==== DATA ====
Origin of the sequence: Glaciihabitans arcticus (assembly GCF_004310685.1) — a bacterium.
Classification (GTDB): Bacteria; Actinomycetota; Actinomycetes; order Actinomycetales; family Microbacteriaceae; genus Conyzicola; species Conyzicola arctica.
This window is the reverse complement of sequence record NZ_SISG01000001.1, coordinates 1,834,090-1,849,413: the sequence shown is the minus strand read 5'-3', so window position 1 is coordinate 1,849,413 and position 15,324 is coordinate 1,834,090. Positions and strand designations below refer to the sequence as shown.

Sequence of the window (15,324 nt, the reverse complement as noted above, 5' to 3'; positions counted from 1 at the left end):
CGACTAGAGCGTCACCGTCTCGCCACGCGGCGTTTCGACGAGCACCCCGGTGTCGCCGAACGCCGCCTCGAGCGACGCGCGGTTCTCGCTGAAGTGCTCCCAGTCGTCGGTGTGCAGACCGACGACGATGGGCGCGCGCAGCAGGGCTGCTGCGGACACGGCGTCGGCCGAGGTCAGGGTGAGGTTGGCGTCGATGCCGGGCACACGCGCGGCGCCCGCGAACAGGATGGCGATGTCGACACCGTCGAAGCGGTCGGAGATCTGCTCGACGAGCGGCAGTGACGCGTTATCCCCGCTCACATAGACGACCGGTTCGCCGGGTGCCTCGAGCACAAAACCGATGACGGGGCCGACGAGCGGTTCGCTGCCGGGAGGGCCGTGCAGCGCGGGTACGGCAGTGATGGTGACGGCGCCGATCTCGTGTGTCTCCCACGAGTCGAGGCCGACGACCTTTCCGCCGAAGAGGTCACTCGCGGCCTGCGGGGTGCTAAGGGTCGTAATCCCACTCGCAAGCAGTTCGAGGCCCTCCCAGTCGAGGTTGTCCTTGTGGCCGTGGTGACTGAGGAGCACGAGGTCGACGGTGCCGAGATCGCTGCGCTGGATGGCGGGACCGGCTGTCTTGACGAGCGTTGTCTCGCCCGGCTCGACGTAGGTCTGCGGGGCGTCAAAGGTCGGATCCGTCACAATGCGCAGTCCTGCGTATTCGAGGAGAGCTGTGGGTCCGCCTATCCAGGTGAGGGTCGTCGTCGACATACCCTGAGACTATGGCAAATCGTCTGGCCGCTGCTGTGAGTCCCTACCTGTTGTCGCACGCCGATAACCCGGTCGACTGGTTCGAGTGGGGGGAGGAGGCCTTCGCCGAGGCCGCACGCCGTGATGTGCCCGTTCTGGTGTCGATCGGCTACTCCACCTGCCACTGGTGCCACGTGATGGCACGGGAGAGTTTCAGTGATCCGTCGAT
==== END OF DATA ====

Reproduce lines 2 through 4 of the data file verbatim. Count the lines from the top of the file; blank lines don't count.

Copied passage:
Classification (GTDB): Bacteria; Actinomycetota; Actinomycetes; order Actinomycetales; family Microbacteriaceae; genus Conyzicola; species Conyzicola arctica.
This window is the reverse complement of sequence record NZ_SISG01000001.1, coordinates 1,834,090-1,849,413: the sequence shown is the minus strand read 5'-3', so window position 1 is coordinate 1,849,413 and position 15,324 is coordinate 1,834,090. Positions and strand designations below refer to the sequence as shown.

Sequence of the window (15,324 nt, the reverse complement as noted above, 5' to 3'; positions counted from 1 at the left end):